The first is that the Rabbinate in Israel felt it necessary to issue a decree announcing that Tamagotchis could not be fed on the Sabbath, and the second is that schoolchildren in Hanoi were sold baby chickens, at a fraction of the price of virtual pets, under the guise of them being ‘Tamagotchi-compatible’ (i.e. substitutes for a machine which is itself a substitute for the real pet they just bought).

Block and Lemish see these as examples of how virtual pets are warping perspectives of love, relationships and reality. But this conclusion relies on the Luddite-esque fallacy that the presence of virtual relationships necessitates the absence of real relationships. And sure, if a pixelated horse is the bread and butter of your emotional upbringing, then that isn’t a stable diet — but owning a copy of Nintendogs doesn’t preclude you from owning a real-life dog. Besides, if someone is caring for a virtual pet because they can’t accommodate a real one, what’s lost there? The real problem here is how tempting it is to see the lineage of real pets, to stuffed pets, to virtual pets as a straightforward abstraction — whereas in reality, they each serve distinct purposes.

Stuffed toys are often ‘transitional objects’, a term coined by Donald Woods Winnicott, which act as a psychological salve to anxiety, whether for children or adults. Real pets, on the other hand, are more likely to be seen as microcosms of human life—they teach children about responsibility, and also about death. Block and Lemish assert that the ability to just start a new Tamagotchi once the old one has died means that they are not a suitable method for learning about mortality—but why should they be? Video games have the same issue, but these are seen as relatively harmless.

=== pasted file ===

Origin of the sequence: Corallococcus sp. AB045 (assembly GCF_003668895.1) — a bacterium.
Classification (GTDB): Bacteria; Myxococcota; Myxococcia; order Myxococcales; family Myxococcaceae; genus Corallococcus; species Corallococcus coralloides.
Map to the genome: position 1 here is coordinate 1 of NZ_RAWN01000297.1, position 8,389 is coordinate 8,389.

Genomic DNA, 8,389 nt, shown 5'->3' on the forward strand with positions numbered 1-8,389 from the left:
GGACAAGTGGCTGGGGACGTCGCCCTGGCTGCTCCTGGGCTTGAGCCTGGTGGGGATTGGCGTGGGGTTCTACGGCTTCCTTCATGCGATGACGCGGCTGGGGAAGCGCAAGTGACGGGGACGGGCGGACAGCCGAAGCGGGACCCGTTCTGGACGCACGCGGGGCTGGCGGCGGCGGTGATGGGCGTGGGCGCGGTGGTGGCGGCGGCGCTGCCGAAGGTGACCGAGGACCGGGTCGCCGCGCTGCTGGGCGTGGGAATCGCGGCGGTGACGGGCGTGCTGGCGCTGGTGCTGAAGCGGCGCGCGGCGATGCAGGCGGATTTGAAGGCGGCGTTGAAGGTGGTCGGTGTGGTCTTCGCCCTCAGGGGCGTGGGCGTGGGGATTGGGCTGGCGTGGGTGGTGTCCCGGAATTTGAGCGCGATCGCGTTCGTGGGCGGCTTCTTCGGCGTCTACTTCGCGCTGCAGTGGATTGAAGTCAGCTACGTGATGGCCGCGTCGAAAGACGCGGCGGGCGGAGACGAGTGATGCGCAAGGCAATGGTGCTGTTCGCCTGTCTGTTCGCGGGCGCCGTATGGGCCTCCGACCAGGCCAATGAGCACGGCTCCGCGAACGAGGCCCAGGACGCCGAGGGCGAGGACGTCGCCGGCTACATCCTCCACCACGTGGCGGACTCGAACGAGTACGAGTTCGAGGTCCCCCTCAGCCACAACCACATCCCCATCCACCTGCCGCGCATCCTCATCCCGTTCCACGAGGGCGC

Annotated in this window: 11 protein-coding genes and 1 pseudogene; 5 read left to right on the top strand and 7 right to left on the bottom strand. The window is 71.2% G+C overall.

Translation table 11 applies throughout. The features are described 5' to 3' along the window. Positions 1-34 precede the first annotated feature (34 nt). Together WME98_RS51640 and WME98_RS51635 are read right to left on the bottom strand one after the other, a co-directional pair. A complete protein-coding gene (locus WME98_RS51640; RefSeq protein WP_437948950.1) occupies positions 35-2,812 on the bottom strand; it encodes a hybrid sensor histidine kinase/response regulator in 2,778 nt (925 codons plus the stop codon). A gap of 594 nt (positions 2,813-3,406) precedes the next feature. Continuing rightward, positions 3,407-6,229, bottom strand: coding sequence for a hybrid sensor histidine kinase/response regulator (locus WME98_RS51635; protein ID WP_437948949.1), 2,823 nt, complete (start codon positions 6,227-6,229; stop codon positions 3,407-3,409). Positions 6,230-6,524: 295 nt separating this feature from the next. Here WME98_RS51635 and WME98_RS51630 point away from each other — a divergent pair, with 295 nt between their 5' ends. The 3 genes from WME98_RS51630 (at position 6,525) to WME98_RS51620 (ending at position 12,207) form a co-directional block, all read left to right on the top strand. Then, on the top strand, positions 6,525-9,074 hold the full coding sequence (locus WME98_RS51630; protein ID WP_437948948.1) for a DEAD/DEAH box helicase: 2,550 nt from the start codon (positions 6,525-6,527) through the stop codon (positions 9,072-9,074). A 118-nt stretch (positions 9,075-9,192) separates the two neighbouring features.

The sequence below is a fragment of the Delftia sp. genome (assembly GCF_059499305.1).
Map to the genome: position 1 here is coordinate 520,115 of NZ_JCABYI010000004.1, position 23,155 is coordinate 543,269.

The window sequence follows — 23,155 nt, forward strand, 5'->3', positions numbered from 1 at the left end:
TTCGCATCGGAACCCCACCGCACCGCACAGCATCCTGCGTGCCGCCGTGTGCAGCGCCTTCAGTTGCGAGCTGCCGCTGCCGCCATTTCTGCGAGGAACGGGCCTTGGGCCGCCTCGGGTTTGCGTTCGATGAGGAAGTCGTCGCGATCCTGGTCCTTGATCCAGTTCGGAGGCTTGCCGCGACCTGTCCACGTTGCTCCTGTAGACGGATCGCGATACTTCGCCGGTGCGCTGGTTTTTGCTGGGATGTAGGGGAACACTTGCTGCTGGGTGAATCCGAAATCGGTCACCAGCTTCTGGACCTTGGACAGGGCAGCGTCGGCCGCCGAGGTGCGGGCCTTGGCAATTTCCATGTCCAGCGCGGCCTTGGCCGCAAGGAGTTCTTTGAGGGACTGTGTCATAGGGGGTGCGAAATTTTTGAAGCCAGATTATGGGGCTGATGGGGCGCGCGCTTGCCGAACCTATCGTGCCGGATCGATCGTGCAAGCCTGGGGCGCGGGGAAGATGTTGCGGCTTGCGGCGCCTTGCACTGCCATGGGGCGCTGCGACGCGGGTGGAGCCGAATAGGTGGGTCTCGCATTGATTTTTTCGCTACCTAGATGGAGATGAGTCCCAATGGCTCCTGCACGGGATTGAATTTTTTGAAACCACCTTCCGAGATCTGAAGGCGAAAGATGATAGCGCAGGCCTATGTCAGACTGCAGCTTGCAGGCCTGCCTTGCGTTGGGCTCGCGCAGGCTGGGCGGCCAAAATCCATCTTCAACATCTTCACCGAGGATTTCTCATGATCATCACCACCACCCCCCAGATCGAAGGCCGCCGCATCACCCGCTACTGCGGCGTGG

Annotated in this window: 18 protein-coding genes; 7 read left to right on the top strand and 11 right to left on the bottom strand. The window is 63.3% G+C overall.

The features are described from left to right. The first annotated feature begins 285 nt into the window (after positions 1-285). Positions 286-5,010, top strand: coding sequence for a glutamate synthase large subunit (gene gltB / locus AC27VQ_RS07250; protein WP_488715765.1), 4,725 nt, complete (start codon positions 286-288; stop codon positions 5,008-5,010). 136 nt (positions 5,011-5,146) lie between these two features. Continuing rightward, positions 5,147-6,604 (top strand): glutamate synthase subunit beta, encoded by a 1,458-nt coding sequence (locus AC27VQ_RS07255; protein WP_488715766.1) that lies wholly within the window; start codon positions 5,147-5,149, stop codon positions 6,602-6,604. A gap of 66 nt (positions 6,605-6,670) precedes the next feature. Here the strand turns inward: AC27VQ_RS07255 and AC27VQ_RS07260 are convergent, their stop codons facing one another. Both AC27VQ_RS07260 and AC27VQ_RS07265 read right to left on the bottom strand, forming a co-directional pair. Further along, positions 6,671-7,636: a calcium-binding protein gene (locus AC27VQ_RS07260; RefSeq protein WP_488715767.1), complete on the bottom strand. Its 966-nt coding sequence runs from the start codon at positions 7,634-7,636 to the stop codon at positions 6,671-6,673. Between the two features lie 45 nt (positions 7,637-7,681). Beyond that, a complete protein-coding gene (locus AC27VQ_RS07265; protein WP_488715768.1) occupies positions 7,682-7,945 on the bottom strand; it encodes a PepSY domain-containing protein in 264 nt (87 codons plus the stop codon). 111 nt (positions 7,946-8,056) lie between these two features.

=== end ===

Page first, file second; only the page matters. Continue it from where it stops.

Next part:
Virtual pets are their own entity. Not a substitute for the real thing, or a simulacrum, but an independent phenomenon. (Further, flesh-and-blood pets themselves are not devoid of artificiality: they’re bred into such domesticity that they no longer reflect their natural selves). As previously discussed, their function is stress relief for those who cannot afford—as a result of time, money or allergies—to have a real pet. Similarly, they provide lessons on responsibility all of their own: they may illustrate to their owners that they are not up to the task of caring for a real pet, thus saving stress and pain for both parties involved.

In this sense, attachments to virtual pets pose less threat than attachments to stuffed animals, given that they promote a form of responsibility, and a questioning of one’s relationship to machines, that simply isn’t there with the latter. Provided they are no replacement for human attachments, there seems no reason to treat them as worthless, or inferior — simply different